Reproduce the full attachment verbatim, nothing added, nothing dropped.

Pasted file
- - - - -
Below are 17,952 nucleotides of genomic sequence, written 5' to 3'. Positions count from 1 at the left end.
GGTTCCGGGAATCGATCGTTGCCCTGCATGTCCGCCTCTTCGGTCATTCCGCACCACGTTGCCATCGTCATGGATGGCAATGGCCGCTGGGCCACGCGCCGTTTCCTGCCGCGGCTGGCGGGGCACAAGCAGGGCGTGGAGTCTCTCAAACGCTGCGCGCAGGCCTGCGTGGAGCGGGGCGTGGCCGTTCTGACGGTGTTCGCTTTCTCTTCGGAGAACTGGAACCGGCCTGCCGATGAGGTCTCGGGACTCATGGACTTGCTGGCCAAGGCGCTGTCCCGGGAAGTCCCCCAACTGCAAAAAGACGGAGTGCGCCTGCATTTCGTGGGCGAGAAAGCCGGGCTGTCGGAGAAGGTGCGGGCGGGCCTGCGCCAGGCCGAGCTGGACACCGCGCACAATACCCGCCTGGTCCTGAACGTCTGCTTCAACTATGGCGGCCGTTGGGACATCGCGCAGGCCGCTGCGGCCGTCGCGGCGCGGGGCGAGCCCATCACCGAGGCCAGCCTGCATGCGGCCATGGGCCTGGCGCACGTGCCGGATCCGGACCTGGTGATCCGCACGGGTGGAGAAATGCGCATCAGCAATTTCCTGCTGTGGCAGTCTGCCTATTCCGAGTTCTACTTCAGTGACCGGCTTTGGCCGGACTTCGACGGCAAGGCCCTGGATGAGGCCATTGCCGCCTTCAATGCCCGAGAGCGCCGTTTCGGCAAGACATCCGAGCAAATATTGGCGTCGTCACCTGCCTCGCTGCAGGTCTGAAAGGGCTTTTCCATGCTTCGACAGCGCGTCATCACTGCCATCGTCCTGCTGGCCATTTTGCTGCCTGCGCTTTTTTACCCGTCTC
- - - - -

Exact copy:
Below are 17,952 nucleotides of genomic sequence, written 5' to 3'. Positions count from 1 at the left end.
GGTTCCGGGAATCGATCGTTGCCCTGCATGTCCGCCTCTTCGGTCATTCCGCACCACGTTGCCATCGTCATGGATGGCAATGGCCGCTGGGCCACGCGCCGTTTCCTGCCGCGGCTGGCGGGGCACAAGCAGGGCGTGGAGTCTCTCAAACGCTGCGCGCAGGCCTGCGTGGAGCGGGGCGTGGCCGTTCTGACGGTGTTCGCTTTCTCTTCGGAGAACTGGAACCGGCCTGCCGATGAGGTCTCGGGACTCATGGACTTGCTGGCCAAGGCGCTGTCCCGGGAAGTCCCCCAACTGCAAAAAGACGGAGTGCGCCTGCATTTCGTGGGCGAGAAAGCCGGGCTGTCGGAGAAGGTGCGGGCGGGCCTGCGCCAGGCCGAGCTGGACACCGCGCACAATACCCGCCTGGTCCTGAACGTCTGCTTCAACTATGGCGGCCGTTGGGACATCGCGCAGGCCGCTGCGGCCGTCGCGGCGCGGGGCGAGCCCATCACCGAGGCCAGCCTGCATGCGGCCATGGGCCTGGCGCACGTGCCGGATCCGGACCTGGTGATCCGCACGGGTGGAGAAATGCGCATCAGCAATTTCCTGCTGTGGCAGTCTGCCTATTCCGAGTTCTACTTCAGTGACCGGCTTTGGCCGGACTTCGACGGCAAGGCCCTGGATGAGGCCATTGCCGCCTTCAATGCCCGAGAGCGCCGTTTCGGCAAGACATCCGAGCAAATATTGGCGTCGTCACCTGCCTCGCTGCAGGTCTGAAAGGGCTTTTCCATGCTTCGACAGCGCGTCATCACTGCCATCGTCCTGCTGGCCATTTTGCTGCCTGCGCTTTTTTACCCGTCTC